A Paper On Crop Growing Systems For Space


  • Dr. Girja Shanker Tiwari, Dr. Divya Prakash Singh


After the experiments of the early 20th century, newly emerged systems of space agriculture have been discussed. The usage of photosynthetic species and light for the creation of food and oxygen are fundamental to the definition. Analysis in the field started in the 1960s with researchers' work researching algae for the processing of O2 and CO2 elimination for the “National Aeronautics and Space Administration” (NASA) and the U.S. Air Force. Algal growth experiments and a the experiments on regulated agricultural environment were performed by Russian researchers in the 1960s, along with the experiments with human crews whose water, air and most of their food were made from various crops like wheat. “Regulated Ecological Life Support Systems” (CELSS) introduced by NASA’s Research system worked on growing maize, broccoli, soybean, sweet potato and potato in a regulated climate. Performance of those research were also used to carry out atmospheric experiments on a restricted chamber at Space Center. Around the same moment, researchers have established a Controlled “Environmental Experiment center” (CEEF) in the prefecture of Aomori to carry out closed-system experiments of plants, humans, Livestock and feed recovery schemes. Such experiments for spatial agriculture have culminated in novel technologies and it created findings; this involves one of early instances for airborne plantation, the use of hydroponic techniques for farm crops such as potatoes as well as sweet potato, cropping yields that are formally superior to those of the farm., capable of quantifying organic variable compounds (e.g. ethylene) from entire crop stands, ground-breaking solutions to flood management delivery, manufacturing methods, and waste collection back to production of crop , and more.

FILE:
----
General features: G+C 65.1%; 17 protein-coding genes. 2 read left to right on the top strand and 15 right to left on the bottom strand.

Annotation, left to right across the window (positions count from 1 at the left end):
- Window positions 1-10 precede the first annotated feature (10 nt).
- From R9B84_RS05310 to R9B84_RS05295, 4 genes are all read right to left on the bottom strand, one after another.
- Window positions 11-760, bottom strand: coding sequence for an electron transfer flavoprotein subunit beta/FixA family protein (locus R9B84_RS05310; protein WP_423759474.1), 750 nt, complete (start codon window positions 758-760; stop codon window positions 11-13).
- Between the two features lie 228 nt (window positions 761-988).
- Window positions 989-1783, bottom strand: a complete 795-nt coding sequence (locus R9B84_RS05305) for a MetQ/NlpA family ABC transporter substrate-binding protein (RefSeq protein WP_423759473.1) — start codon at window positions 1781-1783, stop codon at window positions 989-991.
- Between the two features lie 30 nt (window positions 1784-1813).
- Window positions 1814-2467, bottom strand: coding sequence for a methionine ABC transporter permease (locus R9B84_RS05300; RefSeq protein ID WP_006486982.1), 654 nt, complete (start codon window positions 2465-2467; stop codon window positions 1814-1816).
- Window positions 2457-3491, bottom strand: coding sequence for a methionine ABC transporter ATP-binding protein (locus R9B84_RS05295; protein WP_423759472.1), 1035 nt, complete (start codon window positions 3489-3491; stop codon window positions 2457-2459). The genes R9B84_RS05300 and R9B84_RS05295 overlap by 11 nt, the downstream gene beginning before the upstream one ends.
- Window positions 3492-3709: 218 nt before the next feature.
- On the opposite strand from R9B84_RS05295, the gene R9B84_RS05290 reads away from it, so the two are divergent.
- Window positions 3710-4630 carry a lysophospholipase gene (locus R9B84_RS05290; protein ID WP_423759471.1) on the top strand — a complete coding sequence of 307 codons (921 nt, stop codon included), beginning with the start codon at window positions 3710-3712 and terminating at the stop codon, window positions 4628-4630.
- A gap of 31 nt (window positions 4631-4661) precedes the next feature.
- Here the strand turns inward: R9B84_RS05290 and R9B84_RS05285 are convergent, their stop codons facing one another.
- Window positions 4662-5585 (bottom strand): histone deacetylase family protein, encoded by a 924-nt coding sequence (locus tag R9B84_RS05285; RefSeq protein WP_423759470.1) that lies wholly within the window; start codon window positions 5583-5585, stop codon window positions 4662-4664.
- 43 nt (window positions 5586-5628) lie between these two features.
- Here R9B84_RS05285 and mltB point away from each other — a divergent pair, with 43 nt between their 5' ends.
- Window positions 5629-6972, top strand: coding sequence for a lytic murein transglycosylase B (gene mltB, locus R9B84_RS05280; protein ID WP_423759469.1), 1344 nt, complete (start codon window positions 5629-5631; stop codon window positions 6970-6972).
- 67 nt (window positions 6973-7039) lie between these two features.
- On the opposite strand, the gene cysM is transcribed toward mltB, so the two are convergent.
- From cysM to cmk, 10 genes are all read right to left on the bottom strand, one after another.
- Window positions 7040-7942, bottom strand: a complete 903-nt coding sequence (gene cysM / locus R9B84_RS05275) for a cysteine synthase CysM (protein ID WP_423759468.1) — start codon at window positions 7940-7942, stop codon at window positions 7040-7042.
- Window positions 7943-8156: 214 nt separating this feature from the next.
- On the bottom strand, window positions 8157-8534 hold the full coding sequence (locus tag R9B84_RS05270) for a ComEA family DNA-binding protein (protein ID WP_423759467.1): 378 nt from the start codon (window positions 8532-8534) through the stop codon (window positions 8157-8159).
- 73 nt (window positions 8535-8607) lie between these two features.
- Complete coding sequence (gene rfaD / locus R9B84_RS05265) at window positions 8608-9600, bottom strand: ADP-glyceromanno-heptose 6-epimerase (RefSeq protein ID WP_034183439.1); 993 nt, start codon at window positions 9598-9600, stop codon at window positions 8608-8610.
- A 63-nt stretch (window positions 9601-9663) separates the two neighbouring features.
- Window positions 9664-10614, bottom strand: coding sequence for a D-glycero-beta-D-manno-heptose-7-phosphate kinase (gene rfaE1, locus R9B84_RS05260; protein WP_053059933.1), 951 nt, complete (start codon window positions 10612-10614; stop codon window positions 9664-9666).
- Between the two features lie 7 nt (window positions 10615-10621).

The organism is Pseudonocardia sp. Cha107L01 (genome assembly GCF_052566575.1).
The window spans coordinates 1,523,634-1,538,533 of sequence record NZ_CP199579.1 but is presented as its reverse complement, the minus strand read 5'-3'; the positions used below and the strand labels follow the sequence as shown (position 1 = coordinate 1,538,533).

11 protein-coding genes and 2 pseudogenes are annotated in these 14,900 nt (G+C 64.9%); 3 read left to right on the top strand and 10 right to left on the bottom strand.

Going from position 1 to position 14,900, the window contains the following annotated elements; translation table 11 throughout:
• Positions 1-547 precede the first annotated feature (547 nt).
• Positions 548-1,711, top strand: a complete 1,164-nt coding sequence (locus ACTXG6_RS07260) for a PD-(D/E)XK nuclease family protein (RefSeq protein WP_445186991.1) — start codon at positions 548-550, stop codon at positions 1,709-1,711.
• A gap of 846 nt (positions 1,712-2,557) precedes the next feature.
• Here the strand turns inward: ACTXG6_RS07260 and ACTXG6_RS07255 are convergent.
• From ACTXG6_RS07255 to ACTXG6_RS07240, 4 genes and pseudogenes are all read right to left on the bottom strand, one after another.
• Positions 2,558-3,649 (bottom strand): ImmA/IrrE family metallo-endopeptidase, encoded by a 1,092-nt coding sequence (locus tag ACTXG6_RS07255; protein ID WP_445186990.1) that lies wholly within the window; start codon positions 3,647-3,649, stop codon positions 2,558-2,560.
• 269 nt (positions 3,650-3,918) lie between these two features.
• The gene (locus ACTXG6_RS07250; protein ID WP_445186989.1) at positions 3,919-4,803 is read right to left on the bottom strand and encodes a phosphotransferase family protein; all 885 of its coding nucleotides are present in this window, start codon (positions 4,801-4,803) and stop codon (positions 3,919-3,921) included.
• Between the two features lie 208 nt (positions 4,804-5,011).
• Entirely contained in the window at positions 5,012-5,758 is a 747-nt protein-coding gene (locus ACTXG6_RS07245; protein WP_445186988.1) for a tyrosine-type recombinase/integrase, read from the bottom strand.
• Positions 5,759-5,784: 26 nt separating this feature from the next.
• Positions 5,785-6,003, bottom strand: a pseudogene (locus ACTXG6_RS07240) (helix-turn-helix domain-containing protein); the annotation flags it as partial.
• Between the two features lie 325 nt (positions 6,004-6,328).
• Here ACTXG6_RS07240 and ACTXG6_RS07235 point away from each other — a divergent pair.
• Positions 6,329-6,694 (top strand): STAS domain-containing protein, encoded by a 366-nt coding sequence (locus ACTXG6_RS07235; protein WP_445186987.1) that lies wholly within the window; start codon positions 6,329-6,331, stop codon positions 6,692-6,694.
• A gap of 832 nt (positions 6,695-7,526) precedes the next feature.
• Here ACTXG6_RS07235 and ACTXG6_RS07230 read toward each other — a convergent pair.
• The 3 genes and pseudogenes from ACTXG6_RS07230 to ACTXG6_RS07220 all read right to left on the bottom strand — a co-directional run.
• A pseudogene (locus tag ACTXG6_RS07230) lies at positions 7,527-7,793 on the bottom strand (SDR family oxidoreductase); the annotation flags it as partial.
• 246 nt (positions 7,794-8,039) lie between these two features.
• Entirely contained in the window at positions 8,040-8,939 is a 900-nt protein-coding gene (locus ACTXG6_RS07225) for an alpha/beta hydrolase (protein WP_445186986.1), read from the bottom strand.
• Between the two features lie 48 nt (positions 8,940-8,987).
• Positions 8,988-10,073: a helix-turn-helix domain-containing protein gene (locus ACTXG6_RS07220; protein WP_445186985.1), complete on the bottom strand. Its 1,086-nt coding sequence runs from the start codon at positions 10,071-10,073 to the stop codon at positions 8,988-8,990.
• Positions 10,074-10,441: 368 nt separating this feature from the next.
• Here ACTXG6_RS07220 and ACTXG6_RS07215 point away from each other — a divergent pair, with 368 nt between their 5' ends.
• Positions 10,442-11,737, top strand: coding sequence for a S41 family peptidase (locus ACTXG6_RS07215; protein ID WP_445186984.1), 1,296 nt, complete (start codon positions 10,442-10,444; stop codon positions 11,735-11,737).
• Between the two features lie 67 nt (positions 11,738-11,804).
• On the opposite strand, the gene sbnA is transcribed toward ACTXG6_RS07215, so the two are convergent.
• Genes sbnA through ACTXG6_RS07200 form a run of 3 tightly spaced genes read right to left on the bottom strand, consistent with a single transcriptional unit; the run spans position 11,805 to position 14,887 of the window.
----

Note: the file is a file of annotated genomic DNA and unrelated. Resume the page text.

How to Cite

Dr. Girja Shanker Tiwari, Dr. Divya Prakash Singh. (2021). A Paper On Crop Growing Systems For Space. International Journal of Modern Agriculture, 10(2), 4109 - 4116. Retrieved from http://modern-journals.com/index.php/ijma/article/view/1297